by Brad Heidrick
“You did it to me.”
Mother Teresa often leaned on these words when explaining why she did what she did: caring for the infirm, sick, dying (or I imagine anyone who presented themselves in a time of need).
It’s a reference to what Jesus said in the Gospels: “Whatever you did to the least of my brothers and sisters, you have done for me” (Mt 25:40). And that encapsulates our mission at Catholic Community Health, that we respect the dignity of every person, regardless of their background or ability to pay.
I am grateful to have had 35-plus years of experience in the health care industry; and it is definitely a privilege to be the new CEO of Catholic Community Health (Villa St. Francis, Hospice and Homecare). We are blessed to have Archbishop Joseph F. Naumann as our leader ensuring Catholic health care is being faithfully delivered in our archdiocese.
We, as Catholics, have been given direction from our American bishops in the “Ethical and Religious Directives for Catholic Health Care Services.” This tiny booklet (it fits in your pocket) can offer a guide to all of your health care needs.
All the services provided at Catholic Community Health strictly adhere to these guidelines. We don’t look at them as a set of rules that we have to follow, but rather as a structure that informs the way we serve for each person entrusted to our care.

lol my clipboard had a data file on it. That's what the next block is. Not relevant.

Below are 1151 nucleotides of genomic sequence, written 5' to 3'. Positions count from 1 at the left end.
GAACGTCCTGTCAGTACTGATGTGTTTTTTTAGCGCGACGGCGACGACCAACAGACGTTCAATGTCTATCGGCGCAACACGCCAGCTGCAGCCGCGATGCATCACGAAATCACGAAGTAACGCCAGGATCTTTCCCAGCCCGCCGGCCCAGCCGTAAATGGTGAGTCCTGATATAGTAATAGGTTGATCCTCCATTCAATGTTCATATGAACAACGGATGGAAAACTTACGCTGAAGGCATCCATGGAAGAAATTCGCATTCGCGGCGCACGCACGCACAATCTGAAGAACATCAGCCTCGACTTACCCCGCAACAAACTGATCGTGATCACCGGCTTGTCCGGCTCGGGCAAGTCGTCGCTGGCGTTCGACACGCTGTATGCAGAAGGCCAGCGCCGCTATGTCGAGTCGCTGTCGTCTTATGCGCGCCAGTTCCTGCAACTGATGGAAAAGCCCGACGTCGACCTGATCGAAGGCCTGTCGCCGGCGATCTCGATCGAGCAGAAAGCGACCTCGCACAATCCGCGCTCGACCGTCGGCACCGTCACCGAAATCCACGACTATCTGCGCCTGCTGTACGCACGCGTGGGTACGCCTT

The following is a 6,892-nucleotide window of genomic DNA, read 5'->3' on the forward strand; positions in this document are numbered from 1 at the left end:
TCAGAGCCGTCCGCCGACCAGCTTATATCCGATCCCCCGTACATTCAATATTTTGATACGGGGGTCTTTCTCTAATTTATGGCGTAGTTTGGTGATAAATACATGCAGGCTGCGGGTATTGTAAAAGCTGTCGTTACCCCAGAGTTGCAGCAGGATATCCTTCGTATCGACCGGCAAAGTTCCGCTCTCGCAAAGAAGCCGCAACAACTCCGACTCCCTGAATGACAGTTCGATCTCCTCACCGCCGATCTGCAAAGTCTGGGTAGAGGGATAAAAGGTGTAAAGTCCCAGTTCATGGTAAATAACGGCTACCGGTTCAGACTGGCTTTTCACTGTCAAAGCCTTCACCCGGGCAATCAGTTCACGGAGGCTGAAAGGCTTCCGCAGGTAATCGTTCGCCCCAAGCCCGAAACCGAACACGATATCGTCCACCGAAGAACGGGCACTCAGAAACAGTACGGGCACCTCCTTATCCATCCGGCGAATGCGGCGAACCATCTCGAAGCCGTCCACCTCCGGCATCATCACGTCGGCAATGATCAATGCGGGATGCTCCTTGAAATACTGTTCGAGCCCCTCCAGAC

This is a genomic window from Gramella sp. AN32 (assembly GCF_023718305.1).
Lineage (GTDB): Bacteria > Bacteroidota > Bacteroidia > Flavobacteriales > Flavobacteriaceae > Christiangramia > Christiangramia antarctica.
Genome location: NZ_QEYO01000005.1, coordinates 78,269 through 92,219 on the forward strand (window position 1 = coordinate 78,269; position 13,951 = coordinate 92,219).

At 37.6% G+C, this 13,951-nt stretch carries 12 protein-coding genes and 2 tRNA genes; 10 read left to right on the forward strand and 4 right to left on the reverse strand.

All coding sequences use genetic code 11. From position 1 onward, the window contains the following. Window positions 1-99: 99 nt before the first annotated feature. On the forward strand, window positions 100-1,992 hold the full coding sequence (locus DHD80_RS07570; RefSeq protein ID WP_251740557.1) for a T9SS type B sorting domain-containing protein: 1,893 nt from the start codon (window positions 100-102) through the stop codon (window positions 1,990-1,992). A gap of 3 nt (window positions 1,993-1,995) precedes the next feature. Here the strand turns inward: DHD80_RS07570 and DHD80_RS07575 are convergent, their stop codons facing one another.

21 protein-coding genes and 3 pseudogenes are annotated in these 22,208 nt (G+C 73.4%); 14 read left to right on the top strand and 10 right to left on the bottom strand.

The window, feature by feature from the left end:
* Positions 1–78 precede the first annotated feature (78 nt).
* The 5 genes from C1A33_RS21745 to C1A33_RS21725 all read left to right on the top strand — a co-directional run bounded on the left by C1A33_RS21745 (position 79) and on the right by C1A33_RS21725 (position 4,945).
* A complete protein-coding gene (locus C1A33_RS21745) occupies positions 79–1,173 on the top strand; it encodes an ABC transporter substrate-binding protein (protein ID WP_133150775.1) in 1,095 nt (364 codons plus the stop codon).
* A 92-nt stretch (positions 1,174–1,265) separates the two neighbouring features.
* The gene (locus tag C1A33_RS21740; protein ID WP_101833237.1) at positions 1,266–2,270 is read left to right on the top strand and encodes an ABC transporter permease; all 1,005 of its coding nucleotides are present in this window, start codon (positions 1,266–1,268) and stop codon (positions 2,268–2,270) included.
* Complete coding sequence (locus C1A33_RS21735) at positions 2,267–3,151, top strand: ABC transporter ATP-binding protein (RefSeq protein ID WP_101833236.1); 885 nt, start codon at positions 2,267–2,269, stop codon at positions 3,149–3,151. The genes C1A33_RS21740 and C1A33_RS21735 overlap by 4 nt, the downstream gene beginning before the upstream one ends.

We’re fortunate, as Catholics, to have these guidelines for our care; but being Catholic and providing care goes beyond just that. After all, Jesus didn’t tell us to just care for those that agree with us or look like us; he told us to care for everyone.
One of our hospice volunteers, Barb Trum, often likes to recount the good Samaritan story — a true tale of life over death, and sacrificing for someone in need — and that’s an example and standard that I think we’re all called to.
Barb and Greg Trum and Msgr. Ray Burger, who we were able to honor at our recent record-breaking Fall Ball benefit dinner, are authentic witnesses to this beautiful ministry in Christ. When someone in our community is in need, especially one who can’t care for themselves, we aim to emulate, to the best of our ability, the good Samaritan, Mother Teresa, St. Francis or the countless others who have put others before themselves.
St. Benedict said to “treat all who present themselves as Christ.” If we can recognize Christ in the less fortunate, in particular the elderly, infirm and dying, it doesn’t just make our job easy, it makes it edifying beyond measure. We’re proud to provide authentic Catholic care with an eternal perspective.